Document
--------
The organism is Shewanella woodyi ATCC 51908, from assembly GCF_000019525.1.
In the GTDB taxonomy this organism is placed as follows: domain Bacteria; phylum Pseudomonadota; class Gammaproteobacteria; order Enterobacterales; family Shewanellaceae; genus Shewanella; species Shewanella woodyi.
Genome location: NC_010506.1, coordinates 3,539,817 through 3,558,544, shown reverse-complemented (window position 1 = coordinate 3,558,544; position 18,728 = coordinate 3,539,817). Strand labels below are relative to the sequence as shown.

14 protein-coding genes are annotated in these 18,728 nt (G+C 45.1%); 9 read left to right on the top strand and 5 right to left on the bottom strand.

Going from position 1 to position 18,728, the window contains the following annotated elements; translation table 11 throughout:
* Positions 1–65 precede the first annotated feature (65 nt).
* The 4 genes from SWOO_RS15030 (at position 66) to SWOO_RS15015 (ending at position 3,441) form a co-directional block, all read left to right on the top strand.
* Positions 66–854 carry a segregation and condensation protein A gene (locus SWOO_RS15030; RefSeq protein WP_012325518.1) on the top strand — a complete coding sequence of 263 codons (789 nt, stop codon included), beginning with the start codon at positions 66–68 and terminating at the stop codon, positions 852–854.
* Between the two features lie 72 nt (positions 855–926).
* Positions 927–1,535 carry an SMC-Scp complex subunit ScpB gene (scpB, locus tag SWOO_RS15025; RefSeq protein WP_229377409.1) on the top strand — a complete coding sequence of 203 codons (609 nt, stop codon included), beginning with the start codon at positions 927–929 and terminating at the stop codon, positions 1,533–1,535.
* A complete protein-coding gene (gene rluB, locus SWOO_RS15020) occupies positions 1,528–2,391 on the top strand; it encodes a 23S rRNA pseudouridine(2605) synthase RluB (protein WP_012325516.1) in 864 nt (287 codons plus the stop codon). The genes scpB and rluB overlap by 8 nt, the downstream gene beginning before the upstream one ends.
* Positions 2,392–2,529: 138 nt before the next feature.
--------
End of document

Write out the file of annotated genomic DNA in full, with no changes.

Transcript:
The organism is Shewanella woodyi ATCC 51908, from assembly GCF_000019525.1.
In the GTDB taxonomy this organism is placed as follows: domain Bacteria; phylum Pseudomonadota; class Gammaproteobacteria; order Enterobacterales; family Shewanellaceae; genus Shewanella; species Shewanella woodyi.
Genome location: NC_010506.1, coordinates 3,539,817 through 3,558,544, shown reverse-complemented (window position 1 = coordinate 3,558,544; position 18,728 = coordinate 3,539,817). Strand labels below are relative to the sequence as shown.

14 protein-coding genes are annotated in these 18,728 nt (G+C 45.1%); 9 read left to right on the top strand and 5 right to left on the bottom strand.

Going from position 1 to position 18,728, the window contains the following annotated elements; translation table 11 throughout:
* Positions 1–65 precede the first annotated feature (65 nt).
* The 4 genes from SWOO_RS15030 (at position 66) to SWOO_RS15015 (ending at position 3,441) form a co-directional block, all read left to right on the top strand.
* Positions 66–854 carry a segregation and condensation protein A gene (locus SWOO_RS15030; RefSeq protein WP_012325518.1) on the top strand — a complete coding sequence of 263 codons (789 nt, stop codon included), beginning with the start codon at positions 66–68 and terminating at the stop codon, positions 852–854.
* Between the two features lie 72 nt (positions 855–926).
* Positions 927–1,535 carry an SMC-Scp complex subunit ScpB gene (scpB, locus tag SWOO_RS15025; RefSeq protein WP_229377409.1) on the top strand — a complete coding sequence of 203 codons (609 nt, stop codon included), beginning with the start codon at positions 927–929 and terminating at the stop codon, positions 1,533–1,535.
* A complete protein-coding gene (gene rluB, locus SWOO_RS15020) occupies positions 1,528–2,391 on the top strand; it encodes a 23S rRNA pseudouridine(2605) synthase RluB (protein WP_012325516.1) in 864 nt (287 codons plus the stop codon). The genes scpB and rluB overlap by 8 nt, the downstream gene beginning before the upstream one ends.
* Positions 2,392–2,529: 138 nt before the next feature.